Though the CGI effects for the main tiger are of a high standard, with moments that are genuinely eye-popping, other effects tend to vary. Scenes containing baby tiger cubs are perfectly acceptable, but a sequence where a pack of wolves are introduced is jarring at best, but at least it is the only time where the CGI is obvious and sub-standard.

Thankfully writer/director Park Hong-joon doesn’t go completely overboard with the use of computer-generated technology, and shoots on actual snowy locations (or large-scale sets), cleverly leveling out the audience’s reaction to what’s real and what’s virtual. The film would have had an overwhelmingly artificial feel if Hong-joon had just filmed his cast in front of green screens. Like the Oscar-nominated The Revenant, shooting in difficult areas and conditions makes the actors’ physical journey seem tangible and credible.

Visually, The Tiger looks stunning. Lee Mo-gae, who has been the regular cinematographer of director Kim Jee-Woon (I Saw The Devil), provides images that are worthy of an Academy Award. The music score by Jo Jung-wook, particularly the main orchestral theme, is genuinely moving and adds to, instead of distractingly detracting from, some emotionally charged sequences.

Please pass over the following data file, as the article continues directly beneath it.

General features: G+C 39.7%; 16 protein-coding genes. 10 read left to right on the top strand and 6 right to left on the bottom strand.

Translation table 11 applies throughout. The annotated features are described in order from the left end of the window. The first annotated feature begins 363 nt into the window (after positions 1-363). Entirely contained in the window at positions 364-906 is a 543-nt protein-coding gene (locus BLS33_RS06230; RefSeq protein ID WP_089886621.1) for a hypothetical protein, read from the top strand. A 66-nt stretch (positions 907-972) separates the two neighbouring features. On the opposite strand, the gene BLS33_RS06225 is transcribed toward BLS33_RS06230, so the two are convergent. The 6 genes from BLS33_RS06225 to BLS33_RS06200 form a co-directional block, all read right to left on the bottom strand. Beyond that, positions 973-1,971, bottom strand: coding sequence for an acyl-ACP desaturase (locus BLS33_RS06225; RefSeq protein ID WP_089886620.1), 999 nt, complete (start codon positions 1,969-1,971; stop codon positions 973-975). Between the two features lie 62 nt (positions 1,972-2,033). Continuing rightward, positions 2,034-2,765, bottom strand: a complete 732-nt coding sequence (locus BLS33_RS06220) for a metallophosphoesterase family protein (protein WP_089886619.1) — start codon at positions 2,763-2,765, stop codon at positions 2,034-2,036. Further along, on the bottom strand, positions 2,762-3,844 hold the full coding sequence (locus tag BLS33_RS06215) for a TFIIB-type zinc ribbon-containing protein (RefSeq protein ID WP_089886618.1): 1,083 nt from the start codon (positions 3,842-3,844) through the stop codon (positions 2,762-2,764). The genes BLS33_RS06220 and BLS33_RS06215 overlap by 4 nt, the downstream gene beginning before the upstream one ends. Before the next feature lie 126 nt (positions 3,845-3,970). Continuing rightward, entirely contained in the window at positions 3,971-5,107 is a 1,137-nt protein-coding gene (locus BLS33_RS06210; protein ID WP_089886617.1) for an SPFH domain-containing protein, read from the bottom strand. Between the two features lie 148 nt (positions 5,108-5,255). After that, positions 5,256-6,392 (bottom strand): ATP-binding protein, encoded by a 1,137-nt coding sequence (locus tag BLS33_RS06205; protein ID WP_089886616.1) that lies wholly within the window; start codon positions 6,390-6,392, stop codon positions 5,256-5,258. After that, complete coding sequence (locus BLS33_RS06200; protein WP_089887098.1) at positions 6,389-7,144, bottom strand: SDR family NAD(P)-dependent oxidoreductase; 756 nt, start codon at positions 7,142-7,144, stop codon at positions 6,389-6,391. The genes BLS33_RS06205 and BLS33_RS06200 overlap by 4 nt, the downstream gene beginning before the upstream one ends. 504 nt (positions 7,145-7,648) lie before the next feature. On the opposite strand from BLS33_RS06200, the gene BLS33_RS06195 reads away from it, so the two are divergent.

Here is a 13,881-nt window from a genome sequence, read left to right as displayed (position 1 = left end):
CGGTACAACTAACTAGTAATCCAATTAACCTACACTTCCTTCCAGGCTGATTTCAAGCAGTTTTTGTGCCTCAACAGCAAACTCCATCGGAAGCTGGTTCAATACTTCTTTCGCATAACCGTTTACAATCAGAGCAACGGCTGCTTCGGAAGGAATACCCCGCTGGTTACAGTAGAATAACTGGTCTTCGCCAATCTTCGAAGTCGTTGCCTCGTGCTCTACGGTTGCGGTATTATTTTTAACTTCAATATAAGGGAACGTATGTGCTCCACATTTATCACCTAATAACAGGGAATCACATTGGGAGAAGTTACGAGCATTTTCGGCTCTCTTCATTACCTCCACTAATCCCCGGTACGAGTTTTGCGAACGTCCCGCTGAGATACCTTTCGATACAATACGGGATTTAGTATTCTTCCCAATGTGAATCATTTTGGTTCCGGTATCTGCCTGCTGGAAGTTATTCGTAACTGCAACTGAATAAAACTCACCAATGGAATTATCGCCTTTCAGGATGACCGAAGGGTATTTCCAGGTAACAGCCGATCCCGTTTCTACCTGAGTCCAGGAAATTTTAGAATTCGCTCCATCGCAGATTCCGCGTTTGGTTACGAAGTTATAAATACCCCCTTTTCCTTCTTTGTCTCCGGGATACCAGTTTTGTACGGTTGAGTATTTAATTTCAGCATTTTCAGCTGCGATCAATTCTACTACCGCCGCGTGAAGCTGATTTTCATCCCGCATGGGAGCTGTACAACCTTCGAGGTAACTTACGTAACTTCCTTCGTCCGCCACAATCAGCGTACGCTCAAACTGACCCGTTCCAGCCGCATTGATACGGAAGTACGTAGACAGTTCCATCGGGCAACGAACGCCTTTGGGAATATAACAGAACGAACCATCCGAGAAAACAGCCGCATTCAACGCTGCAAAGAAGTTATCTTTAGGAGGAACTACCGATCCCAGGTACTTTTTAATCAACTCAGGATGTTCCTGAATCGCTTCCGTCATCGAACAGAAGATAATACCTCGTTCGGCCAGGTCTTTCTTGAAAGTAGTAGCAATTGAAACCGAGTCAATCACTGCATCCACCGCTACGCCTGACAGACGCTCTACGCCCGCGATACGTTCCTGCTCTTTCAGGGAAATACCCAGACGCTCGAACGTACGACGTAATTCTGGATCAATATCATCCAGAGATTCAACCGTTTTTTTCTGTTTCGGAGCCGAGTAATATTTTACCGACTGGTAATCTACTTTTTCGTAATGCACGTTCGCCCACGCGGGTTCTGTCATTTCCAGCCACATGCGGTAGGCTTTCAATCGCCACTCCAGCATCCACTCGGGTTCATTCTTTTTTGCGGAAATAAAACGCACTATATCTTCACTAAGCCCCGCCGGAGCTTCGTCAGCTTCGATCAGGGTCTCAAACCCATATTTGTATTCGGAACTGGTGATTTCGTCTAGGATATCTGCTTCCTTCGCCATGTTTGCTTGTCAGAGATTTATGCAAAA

Choi Min-sik is simply magnificent, bringing every scar, ache, and wrinkle to life. He ensures that Man-duk becomes a very real part of the harsh landscape, making us understand why he is so deliberately closed-off from the townsfolk around him, and why he is afraid to see his son step into a world of hatred and violence. Like his character’s connection to mother nature, Min-sik seems perfectly matched to play this particular role.

There is good support from Sang-ho (who co-starred in the harrowing Haemoo, one of the best films released in 2015), and Jung Man-sik (who appeared in the terrific cop action/comedy/drama Veteran), former hunting colleagues of Man-duk who have very divisive views on the natural world they work in and profit from. Seasoned actor Ren Osugi is effectively loathsome, but Maezono is nothing more than an old-fashioned villain whose sole purpose is to get our blood boiling, nothing more. Won Jung-suk has little to do as Ryu, a pity since his character, ostracised by both Koreans and Japanese, could have been one of the film’s most interesting creations.

After a disappointingly brief, one-week run in local cinemas, this brilliantly crafted, dramatically satisfying film (after its sketchy first act) shows us what big-screen entertainment should be, and once it hits DVD (and hopefully Blu-Ray), a wider audience will be able to appreciate its many virtues, and see why South Korea continues to be one of the most talked-about countries in regards to cinematic output.